Recent reporting on former Boko Haram child soldiers by grantees Sarah Topol and Glenna Gordon was highlighted by Poynter's James Warren.
For female reporters covering conflict, being pigeonholed to report "women's issues" is one of many unique challenges.
This week: the lives of refugees throughout Europe and beyond, the humanitarian crisis caused by Boko Haram, Russian hacking in Eastern Europe, and the ICIJ wins the Pulitzer Prize.
This week: the incredible migrant trail of one woman, Bangladesh's toxic leather tanneries, and the Maldives losing battle agains climate change and losing democracy.
Reporting to focus on impact of sand dredging along their Nigeria's southwest coast.
In this lesson, students use the Pulitzer Center website to research a specific country before giving an oral presentation.
This lesson introduces students to the individual experiences of child soldiers as well as larger issues like the impact of war on children through reporting on Boko Haram.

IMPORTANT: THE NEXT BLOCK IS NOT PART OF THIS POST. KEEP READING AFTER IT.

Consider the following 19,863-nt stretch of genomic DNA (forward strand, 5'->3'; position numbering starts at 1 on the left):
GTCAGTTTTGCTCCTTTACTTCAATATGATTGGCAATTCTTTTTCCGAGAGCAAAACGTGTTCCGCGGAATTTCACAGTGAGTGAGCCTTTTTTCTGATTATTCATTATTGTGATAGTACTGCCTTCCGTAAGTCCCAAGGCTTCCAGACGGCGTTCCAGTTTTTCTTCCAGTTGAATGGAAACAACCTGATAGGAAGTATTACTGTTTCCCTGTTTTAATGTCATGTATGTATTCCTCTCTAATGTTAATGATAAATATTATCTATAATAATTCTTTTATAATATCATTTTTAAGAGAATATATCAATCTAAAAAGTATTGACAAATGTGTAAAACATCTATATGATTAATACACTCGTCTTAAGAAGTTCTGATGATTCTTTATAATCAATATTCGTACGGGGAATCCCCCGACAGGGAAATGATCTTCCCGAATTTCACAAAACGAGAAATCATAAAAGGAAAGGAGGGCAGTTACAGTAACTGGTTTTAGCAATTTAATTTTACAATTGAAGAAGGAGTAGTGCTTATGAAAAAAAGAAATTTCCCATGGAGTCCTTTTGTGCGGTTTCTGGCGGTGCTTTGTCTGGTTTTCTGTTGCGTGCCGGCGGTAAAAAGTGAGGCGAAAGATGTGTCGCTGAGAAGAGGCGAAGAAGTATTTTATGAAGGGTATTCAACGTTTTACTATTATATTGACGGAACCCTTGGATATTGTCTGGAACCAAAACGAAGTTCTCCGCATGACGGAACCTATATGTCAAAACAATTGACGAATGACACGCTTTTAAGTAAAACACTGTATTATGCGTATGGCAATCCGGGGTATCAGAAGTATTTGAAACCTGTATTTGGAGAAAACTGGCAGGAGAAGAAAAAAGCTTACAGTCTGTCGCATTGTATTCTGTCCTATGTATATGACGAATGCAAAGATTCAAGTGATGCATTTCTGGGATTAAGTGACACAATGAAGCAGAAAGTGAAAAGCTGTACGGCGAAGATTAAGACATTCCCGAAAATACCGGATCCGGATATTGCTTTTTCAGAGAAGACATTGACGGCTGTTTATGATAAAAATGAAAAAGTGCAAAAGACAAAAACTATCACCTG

This lesson challenges students to take a position related to what is causing or fueling conflicts that could be labeled religious. Students create an argumentative research paper and presentation.
This is a painting lesson that combines Pablo Picasso's famous 1937 Guernica with current day issues presented from The Pulitzer Center.
Students will examine the effect the discovery of a valuable resource such as oil has on the political culture of that country.
This is a painting lesson that combines Pablo Picasso's famous 1937 "Guernica" with current day issues presented by the Pulitzer Center.
This is a painting lesson that combines Pablo Picasso's famous 1937 Guernica with current day issues presented by the Pulitzer Center.
Students read global news articles and design a mock campaign addressing the issue of driving under the influence.
This lesson plan outlines a project that allows students the opportunity to connect with a contemporary crisis somewhere in the world.
In this lesson, students explore the causes and consequences of the fragile water and sanitation infrastructure in Nepal.